PhD Position in Electrical Power Engineering and Mechatronics

Updated: about 1 month ago
Job Type: FullTime
Deadline: 31 May 2021

Tallinn University of Technology, School of Engineering, Department of Electrical Power Engineering and Mechatronics offers a 4-year PhD position in Power Engineering and Mechatronics.
Proposed doctoral thesis topic: "Diagnostics with EM emissions in supraharmonic frequency range"

Supervisors: Professor Lauri Kütt

Abstract
This PhD study builds upon the investigation of power supplies' operating fingerprints, targeted for improvement of the diagnostic methods of electronic power supply units. The main target of the investigation includes analysis of the conducted disturbances in frequency ranges below 150 kHz.

Description

Supraharmonic frequency rages (9 kHz - 150 kHz) are rather occupied with different transients and noise, induced by and originating from different power supplies. While the frequency ranges above 150 kHz are rather well regulated by standards, the lower frequency areas are more of a "wild west" area, without even filters available to address these frequencies. On the other hand, the below-150-kHz range is subjected to several different traces of the switching power supplies, prone to change in characteristics as the power supply components age.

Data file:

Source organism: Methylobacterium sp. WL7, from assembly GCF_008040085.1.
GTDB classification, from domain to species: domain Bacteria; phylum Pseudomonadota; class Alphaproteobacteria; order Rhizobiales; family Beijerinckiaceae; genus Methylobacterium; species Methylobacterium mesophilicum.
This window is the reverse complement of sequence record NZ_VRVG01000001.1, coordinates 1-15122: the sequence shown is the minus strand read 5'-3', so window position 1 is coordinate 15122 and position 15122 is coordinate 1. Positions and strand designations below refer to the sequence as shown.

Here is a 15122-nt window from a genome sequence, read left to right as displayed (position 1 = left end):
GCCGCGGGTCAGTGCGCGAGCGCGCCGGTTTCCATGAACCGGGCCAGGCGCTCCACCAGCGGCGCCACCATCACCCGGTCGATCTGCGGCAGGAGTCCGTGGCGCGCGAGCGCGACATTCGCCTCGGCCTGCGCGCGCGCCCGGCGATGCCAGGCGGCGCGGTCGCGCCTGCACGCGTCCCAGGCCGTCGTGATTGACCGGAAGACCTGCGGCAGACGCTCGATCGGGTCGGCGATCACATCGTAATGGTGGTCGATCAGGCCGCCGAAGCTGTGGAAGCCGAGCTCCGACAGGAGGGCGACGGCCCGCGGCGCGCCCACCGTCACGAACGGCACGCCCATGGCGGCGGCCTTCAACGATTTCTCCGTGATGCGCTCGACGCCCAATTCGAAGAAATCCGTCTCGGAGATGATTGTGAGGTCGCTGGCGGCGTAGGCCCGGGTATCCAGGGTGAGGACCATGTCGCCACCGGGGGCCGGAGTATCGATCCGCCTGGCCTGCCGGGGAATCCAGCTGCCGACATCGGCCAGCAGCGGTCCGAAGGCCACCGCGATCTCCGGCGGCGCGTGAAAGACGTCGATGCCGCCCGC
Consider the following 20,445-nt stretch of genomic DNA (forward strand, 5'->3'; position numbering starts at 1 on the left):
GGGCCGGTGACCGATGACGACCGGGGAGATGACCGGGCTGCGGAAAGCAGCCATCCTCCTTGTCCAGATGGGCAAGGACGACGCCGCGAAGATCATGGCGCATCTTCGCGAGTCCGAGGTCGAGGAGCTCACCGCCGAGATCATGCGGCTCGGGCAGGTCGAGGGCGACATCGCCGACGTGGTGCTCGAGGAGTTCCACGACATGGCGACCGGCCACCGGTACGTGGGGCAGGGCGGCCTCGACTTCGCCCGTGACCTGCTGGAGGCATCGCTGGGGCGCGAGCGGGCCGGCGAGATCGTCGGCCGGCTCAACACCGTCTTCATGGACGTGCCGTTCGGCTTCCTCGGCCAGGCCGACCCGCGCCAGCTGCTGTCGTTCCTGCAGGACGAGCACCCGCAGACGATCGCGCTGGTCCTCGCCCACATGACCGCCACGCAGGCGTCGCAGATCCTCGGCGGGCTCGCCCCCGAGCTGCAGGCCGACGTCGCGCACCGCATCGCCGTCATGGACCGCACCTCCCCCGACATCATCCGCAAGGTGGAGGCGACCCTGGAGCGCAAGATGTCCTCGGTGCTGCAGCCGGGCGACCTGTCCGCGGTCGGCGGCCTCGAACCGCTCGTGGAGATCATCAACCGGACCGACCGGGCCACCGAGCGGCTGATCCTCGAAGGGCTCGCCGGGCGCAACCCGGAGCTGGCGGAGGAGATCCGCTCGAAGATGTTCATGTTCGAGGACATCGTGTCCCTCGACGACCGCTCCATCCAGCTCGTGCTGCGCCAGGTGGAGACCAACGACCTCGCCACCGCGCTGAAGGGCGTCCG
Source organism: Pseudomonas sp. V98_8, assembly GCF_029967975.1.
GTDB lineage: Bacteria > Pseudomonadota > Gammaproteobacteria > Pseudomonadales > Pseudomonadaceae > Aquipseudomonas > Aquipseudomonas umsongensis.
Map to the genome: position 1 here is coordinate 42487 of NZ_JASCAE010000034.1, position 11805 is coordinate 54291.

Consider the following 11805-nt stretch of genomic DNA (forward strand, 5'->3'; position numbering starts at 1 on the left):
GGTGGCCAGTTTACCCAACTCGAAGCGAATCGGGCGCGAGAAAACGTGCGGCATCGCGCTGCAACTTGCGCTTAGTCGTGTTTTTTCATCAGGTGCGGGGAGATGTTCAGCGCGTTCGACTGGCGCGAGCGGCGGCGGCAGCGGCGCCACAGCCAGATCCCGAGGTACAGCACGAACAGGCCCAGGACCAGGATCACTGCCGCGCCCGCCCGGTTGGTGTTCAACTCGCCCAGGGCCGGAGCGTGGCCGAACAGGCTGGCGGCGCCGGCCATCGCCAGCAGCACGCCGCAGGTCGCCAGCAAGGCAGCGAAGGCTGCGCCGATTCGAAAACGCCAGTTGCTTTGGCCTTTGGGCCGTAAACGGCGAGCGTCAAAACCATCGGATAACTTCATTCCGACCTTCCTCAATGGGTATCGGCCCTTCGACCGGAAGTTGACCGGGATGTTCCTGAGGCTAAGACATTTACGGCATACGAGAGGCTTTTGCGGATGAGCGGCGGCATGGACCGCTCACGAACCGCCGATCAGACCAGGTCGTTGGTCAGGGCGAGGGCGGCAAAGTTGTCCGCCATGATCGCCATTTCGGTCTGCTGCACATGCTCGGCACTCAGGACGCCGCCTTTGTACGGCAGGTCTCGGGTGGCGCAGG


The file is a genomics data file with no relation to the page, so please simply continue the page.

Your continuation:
This research will focus on the potential failure mechanisms in power supplies, including main functional component failures but also failures of filters. Aging and wearout of the components will be analyzed theoretically and in physical operating conditions. The identified operation characteristic variations will be mapped onto the conducted EM emissions, with targets to forecast potential critical failures. EM-emissions characterization will be focused on the assumption of connectivity to the distribution networks (both AC and DC supply included).

Besides power converters, the research will also address filtering aspects of the supraharmonic frequency range for limiting the EM-emissions to the distribution grids. Different emission and propagation characterization methods will be included to define possible failure mechanisms locating options. Measurement and processing methods of the sensed data for the appropriate quantities in storage and complexity on the physical application levels, optimized data transmission will be proposed.


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